Tension in Lebanon as Hariri inquiry prepares indictments


The expected implication of Hizbullah in the killing of the former prime minister could have serious consequences, writes PETER CLUSKEYin The Hague

TENSION IS increasing across the Middle East in anticipation of indictments within the next few weeks from the UN court investigating the assassination in 2005 of former Lebanese prime minister Rafik Hariri.

It is widely expected that the tribunal, based at the former headquarters of the Dutch security services in The Hague, will indict several members of the Shia paramilitary group Hizbullah – which controls 57 of the 128 seats in the Lebanese parliament.

The most senior Hizbullah commander being named unofficially is Mustafa Badreddine, brother-in-law of Imad Mugniyah, the man alleged to have masterminded a series of attacks in the 1980s, including the 1983 bombing of the US Marine Corps barracks in Beirut which killed 241 US servicemen.

Badreddine has allegedly run Hizbullah’s counter-intelligence directorate since the 1990s. Mugniyah, who formerly featured on the FBI’s most wanted list, was killed in 2008 by a car bomb in the Syrian capital, Damascus. The bombers were never found.

It is understood that much of the tribunal’s case rests on mobile telephone intercepts. Although the alleged assassins apparently worked through a closed mobile phone network, it is suggested that this security precaution was compromised when one of the group called his girlfriend.

The office of the UN Special Tribunal for Lebanon has refused to comment on the status of the Hariri case. However, Italian judge Antonio Cassese, the president of the tribunal, confirmed last week that an unspecified number of indictments were imminent.

“We want to show that this international tribunal can do justice in an impartial way, free of bias,” Judge Cassese (73), formerly president of the tribunal for the former Yugoslavia, told journalists in The Hague.

In an attempt to ease tensions, he added that indictments were not the same thing as guilty verdicts and “should not trigger a civil war in Lebanon”.

The indictments will come as no surprise to Hizbullah, whose leader, Hassan Nasrallah, said as far back as July that he expected members of his group to be indicted – although he denied any involvement and claimed to have evidence implicating Israel in the assassination. Israel called Nasrallah’s claims “unfounded and ridiculous”.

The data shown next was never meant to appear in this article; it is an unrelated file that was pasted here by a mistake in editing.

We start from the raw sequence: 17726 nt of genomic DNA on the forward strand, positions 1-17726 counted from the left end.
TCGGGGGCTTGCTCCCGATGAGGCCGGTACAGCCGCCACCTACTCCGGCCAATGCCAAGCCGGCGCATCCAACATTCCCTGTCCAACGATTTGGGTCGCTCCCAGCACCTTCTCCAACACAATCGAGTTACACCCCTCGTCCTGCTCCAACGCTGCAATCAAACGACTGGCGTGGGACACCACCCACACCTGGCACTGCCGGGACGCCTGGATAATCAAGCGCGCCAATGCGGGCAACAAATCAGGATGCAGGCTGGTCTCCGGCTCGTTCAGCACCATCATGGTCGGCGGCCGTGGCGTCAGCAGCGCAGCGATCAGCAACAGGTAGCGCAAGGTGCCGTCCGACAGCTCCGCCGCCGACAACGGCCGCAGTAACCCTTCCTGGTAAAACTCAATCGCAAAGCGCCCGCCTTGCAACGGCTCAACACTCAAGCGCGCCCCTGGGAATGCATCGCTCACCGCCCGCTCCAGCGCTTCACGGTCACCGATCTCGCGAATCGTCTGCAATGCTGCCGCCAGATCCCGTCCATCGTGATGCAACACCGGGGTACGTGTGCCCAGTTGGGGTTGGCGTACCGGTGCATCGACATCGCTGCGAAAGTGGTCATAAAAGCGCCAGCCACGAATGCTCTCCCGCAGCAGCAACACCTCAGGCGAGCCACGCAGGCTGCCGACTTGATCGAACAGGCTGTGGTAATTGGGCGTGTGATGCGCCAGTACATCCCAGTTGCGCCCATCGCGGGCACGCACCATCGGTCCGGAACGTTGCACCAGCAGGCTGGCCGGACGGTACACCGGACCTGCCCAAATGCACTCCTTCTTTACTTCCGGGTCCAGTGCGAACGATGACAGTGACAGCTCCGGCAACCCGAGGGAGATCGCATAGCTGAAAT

The killing of pro-western Hariri with a car bomb on February 14th, 2005, led to huge popular protests and to the withdrawal the following month of Syrian troops, who had been stationed in Lebanon for the previous 29 years.

In initial reports, UN investigators alleged that Syrian intelligence agents, who essentially controlled Lebanon’s security, had played a role in Hariri’s death, a charge Damascus has denied and which has never been publicly substantiated.

Now, almost six years later, Hariri’s son, Saad – who says he is determined to establish the truth behind his father’s assassination – is Lebanon’s prime minister in a far-from-stable government of national unity which includes pro-Syrian Hizbullah.

The implications of such a tinderbox cannot be overestimated, as the leader of Lebanon’s Druze community and veteran political survivor, Walid Jumblatt, told the US assistant secretary for Near Eastern affairs, Jeffrey Feltman, at a face-to-face meeting recently.

“He told me I’m a national leader and should back the tribunal,” Jumblatt recounted to one US newspaper. “I said no, I prefer to be a tribal leader; I’m downgrading. I asked him what the use of tribunal justice is if it leads to slaughter. It is better to drop justice for stability.”

Given such fears, it is not surprising that Lebanon is politically paralysed as Christmas approaches.

Latest reports from Beirut suggest the Hariri indictments may now be delayed until early in January and, according to Iraq’s foreign minister, Hoshyar Zebari, that delay may be linked – in typically Byzantine Middle Eastern fashion – to new, more conciliatory, contacts between the US and Iran about Iran’s nuclear programme.

As to the timeline in The Hague, the newly appointed registrar of the Lebanon tribunal, Herman Von Hebel, says a trial could be held about four to six months after the indictments are issued and would probably take six to 10 weeks.

Unlike other international war crimes courts, the Hariri tribunal does not have its own police force to arrest suspects. However, it does have the power to try suspects in absentia if they elude arrest.

The aim is to prevent the emergence of situations such as that involving former Bosnian Serb commander Gen Ratko Mladic, who remains on the run 15 years after being indicted for genocide.